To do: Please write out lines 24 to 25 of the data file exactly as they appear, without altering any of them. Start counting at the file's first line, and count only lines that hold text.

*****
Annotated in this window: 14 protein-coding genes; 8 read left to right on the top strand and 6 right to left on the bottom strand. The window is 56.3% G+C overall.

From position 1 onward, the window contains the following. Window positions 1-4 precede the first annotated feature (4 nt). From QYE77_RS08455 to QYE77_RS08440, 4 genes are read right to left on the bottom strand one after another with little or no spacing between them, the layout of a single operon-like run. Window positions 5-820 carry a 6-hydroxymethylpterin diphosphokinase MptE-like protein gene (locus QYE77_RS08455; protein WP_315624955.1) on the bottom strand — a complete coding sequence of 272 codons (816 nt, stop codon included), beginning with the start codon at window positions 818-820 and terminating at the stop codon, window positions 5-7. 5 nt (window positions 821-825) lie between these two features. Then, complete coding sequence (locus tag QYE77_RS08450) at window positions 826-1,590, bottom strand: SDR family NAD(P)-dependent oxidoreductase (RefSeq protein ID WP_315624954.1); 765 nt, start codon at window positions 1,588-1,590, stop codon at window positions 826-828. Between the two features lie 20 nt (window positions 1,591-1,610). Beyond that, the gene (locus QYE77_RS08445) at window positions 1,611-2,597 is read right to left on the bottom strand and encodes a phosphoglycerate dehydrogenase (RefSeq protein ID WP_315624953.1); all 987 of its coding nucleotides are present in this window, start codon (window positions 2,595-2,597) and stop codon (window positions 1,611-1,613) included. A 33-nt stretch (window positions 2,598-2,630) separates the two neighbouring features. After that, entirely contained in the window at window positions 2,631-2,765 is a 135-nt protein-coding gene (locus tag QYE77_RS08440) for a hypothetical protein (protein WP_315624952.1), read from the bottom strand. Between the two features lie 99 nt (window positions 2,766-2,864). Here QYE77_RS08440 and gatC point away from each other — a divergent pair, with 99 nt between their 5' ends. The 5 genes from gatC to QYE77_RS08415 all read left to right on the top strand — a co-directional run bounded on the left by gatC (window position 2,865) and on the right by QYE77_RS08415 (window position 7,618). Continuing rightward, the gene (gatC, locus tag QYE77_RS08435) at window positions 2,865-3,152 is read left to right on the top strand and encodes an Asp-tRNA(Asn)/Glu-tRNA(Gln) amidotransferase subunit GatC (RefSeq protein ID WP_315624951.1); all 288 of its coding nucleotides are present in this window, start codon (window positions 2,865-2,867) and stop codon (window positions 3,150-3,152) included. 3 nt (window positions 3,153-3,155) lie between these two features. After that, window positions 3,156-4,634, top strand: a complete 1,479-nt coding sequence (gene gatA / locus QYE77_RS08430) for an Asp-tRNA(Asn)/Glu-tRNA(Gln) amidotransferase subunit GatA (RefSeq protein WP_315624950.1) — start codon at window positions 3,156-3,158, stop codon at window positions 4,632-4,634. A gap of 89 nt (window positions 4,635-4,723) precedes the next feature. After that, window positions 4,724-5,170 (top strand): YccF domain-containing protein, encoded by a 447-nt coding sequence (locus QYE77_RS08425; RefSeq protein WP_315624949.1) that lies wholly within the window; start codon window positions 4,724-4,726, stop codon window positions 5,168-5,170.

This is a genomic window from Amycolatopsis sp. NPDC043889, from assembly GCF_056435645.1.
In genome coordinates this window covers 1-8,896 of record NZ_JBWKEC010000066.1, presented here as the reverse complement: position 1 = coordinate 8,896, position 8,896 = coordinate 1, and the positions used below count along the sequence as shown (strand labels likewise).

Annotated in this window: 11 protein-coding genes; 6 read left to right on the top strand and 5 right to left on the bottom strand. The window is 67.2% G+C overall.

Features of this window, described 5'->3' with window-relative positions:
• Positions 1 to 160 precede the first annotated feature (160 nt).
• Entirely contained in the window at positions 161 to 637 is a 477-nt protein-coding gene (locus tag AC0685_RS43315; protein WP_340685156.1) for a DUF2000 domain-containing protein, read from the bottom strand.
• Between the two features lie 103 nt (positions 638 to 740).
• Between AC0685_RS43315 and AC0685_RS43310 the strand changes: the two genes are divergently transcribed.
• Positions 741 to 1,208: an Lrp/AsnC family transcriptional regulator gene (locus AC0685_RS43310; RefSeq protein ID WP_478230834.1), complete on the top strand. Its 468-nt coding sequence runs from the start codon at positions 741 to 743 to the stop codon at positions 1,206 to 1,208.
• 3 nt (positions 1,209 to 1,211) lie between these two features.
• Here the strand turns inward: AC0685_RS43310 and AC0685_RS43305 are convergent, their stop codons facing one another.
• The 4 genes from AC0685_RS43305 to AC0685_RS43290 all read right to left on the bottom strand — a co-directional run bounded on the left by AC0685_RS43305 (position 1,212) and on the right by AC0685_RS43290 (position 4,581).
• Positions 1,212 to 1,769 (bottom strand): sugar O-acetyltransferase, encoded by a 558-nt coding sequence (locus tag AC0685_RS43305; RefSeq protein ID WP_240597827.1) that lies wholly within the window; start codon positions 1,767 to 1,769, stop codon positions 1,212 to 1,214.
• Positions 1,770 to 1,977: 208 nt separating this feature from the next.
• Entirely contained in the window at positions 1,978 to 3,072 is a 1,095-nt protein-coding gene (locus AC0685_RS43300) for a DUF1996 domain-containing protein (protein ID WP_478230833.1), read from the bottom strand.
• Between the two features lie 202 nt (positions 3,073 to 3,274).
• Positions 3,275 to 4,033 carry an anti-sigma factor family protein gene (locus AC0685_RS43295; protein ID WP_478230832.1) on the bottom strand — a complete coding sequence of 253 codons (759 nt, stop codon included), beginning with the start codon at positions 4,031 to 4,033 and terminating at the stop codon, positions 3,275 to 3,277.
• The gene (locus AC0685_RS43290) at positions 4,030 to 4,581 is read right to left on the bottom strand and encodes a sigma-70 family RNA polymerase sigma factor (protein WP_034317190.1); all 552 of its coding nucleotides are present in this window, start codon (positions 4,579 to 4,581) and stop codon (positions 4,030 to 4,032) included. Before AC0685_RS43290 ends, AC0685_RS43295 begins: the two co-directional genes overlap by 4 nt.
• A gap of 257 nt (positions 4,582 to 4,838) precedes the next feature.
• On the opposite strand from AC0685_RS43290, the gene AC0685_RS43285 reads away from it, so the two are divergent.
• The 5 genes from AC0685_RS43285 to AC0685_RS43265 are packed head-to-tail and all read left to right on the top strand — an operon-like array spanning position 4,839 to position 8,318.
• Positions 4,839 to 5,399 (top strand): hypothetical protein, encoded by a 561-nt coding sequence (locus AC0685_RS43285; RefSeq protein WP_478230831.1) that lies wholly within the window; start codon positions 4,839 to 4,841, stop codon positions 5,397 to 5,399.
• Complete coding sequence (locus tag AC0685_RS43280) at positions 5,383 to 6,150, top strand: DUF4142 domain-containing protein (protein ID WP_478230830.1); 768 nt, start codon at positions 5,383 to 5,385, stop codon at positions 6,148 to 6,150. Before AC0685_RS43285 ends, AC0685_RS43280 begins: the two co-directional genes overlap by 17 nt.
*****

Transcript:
• Positions 4,839 to 5,399 (top strand): hypothetical protein, encoded by a 561-nt coding sequence (locus AC0685_RS43285; RefSeq protein WP_478230831.1) that lies wholly within the window; start codon positions 4,839 to 4,841, stop codon positions 5,397 to 5,399.
• Complete coding sequence (locus tag AC0685_RS43280) at positions 5,383 to 6,150, top strand: DUF4142 domain-containing protein (protein ID WP_478230830.1); 768 nt, start codon at positions 5,383 to 5,385, stop codon at positions 6,148 to 6,150. Before AC0685_RS43285 ends, AC0685_RS43280 begins: the two co-directional genes overlap by 17 nt.